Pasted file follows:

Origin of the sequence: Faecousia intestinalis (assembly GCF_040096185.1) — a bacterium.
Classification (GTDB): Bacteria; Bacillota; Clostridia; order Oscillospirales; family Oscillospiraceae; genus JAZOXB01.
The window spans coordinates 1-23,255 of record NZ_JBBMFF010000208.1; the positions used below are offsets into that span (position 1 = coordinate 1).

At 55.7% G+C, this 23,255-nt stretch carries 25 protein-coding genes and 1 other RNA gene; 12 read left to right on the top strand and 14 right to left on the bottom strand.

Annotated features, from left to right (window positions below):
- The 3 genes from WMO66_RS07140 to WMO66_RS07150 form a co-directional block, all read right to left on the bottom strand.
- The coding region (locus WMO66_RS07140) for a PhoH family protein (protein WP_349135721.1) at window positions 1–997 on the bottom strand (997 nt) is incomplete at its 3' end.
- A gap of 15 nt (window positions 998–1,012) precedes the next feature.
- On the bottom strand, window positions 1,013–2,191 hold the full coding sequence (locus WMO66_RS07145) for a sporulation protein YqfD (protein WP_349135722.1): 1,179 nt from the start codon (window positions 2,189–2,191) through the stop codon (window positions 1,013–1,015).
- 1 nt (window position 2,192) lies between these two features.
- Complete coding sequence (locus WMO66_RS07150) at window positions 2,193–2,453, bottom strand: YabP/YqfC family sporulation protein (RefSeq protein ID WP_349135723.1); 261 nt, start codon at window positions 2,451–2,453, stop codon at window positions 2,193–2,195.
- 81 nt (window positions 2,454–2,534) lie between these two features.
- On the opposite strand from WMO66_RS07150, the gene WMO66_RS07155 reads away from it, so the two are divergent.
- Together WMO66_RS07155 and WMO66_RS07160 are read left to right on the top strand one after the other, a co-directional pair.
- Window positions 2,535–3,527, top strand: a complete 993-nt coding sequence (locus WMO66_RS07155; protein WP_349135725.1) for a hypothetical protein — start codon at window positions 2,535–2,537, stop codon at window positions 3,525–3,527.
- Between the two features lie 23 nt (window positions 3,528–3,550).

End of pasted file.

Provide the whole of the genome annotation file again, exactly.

Origin of the sequence: Faecousia intestinalis (assembly GCF_040096185.1) — a bacterium.
Classification (GTDB): Bacteria; Bacillota; Clostridia; order Oscillospirales; family Oscillospiraceae; genus JAZOXB01.
The window spans coordinates 1-23,255 of record NZ_JBBMFF010000208.1; the positions used below are offsets into that span (position 1 = coordinate 1).

At 55.7% G+C, this 23,255-nt stretch carries 25 protein-coding genes and 1 other RNA gene; 12 read left to right on the top strand and 14 right to left on the bottom strand.

Annotated features, from left to right (window positions below):
- The 3 genes from WMO66_RS07140 to WMO66_RS07150 form a co-directional block, all read right to left on the bottom strand.
- The coding region (locus WMO66_RS07140) for a PhoH family protein (protein WP_349135721.1) at window positions 1–997 on the bottom strand (997 nt) is incomplete at its 3' end.
- A gap of 15 nt (window positions 998–1,012) precedes the next feature.
- On the bottom strand, window positions 1,013–2,191 hold the full coding sequence (locus WMO66_RS07145) for a sporulation protein YqfD (protein WP_349135722.1): 1,179 nt from the start codon (window positions 2,189–2,191) through the stop codon (window positions 1,013–1,015).
- 1 nt (window position 2,192) lies between these two features.
- Complete coding sequence (locus WMO66_RS07150) at window positions 2,193–2,453, bottom strand: YabP/YqfC family sporulation protein (RefSeq protein ID WP_349135723.1); 261 nt, start codon at window positions 2,451–2,453, stop codon at window positions 2,193–2,195.
- 81 nt (window positions 2,454–2,534) lie between these two features.
- On the opposite strand from WMO66_RS07150, the gene WMO66_RS07155 reads away from it, so the two are divergent.
- Together WMO66_RS07155 and WMO66_RS07160 are read left to right on the top strand one after the other, a co-directional pair.
- Window positions 2,535–3,527, top strand: a complete 993-nt coding sequence (locus WMO66_RS07155; protein WP_349135725.1) for a hypothetical protein — start codon at window positions 2,535–2,537, stop codon at window positions 3,525–3,527.
- Between the two features lie 23 nt (window positions 3,528–3,550).